Burke’s condition was first identified in a 1975 study published in the medical journal Angiology. It took subsequent studies, published over the last ten years in The Journal of the American Medical Association, among others, to confirm that rogue plaque is the leading cause of exercise-related coronaries for athletes and the general population. Unfortunately for baby boomers, the first generation to embrace lifelong exercise, this is a frightening irony. Most of us assume that workouts lead to healthy hearts. But for a heart plagued by plaque, exercise itself can be deadly.

There are no statistics to precisely track incidents like the one that killed Burke, but cardiologists make it clear that his fate is not unique—and that thousands of athletes are at risk.

“I predicted this would be a problem back in the 1980s,” says cardiologist Paul D. Thompson, head of the Athletes’ Heart Program, at Connecticut’s Hartford Hospital. “With more people continuing to exercise later and later in their lives, the danger increases.”

And it’s not just middle-aged jocks who should worry. According to Thompson, anyone over 30 is liable to face a blocked artery if they don’t eat right. Pair that with hereditary factors and the risk of an untimely demise jumps, no matter how fit you feel.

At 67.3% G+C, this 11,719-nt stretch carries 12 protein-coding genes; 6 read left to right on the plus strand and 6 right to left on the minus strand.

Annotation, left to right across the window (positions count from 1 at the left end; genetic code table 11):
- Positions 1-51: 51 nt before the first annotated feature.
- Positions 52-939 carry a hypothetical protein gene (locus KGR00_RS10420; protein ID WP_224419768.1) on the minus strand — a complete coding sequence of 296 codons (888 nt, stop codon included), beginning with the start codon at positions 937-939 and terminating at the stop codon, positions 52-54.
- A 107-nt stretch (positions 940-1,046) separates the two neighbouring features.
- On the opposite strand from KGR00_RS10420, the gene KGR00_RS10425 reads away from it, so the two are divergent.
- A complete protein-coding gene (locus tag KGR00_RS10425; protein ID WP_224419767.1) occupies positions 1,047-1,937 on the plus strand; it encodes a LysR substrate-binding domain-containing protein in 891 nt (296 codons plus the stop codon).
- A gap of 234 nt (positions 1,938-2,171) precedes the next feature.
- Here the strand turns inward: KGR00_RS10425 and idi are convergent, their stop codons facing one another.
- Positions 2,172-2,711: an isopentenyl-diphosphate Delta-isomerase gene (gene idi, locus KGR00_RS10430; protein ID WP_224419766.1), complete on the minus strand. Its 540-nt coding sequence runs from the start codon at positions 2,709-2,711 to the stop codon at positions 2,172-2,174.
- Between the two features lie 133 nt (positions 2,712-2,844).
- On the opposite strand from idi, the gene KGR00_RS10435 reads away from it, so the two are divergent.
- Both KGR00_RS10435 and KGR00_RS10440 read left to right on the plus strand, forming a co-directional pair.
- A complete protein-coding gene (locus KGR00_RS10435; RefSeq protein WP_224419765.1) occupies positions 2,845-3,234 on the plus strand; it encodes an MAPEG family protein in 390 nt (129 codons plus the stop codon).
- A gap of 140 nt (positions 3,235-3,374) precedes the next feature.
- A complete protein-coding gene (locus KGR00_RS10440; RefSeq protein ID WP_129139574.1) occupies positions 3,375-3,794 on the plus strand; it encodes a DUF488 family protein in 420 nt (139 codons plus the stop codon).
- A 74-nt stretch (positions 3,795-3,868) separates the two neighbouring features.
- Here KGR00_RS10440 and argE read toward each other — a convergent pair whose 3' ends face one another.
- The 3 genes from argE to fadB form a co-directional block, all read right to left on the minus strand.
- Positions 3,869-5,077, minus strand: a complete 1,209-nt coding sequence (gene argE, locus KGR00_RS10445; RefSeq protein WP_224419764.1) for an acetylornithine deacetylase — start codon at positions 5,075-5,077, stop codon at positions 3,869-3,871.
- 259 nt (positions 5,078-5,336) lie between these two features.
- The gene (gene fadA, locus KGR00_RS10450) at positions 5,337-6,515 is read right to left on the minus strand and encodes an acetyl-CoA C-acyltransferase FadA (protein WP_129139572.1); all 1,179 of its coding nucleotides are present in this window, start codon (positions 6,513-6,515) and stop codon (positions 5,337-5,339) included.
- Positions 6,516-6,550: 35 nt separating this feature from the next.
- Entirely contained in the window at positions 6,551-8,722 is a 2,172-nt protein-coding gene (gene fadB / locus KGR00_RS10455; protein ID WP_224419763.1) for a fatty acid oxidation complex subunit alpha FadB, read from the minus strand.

But facing facts now can give you the best chance of running strong into old age. It’s never too late to lower your risk of a heart attack. Done right, you can actually improve your odds of avoiding heart disease. “If you aggressively address the situation,” says Thompson, “you can lessen the damage.”

The Pumphouse Plan

heart health

heart health

We’re not asking you to eBay your gear and take up shuffleboard, of course. Cardiovascular exercise will always play a part in heart health. The risks mount, however, when you ignore the other elements of the equation: diet and genes. They can put your ticker on the fritz. David Cannom, a cardiologist at Good Samaritan Hospital in Los Angeles who specializes in athletes with heart disease, says, “The vast majority of coronary failures are preventable if you know what to expect.”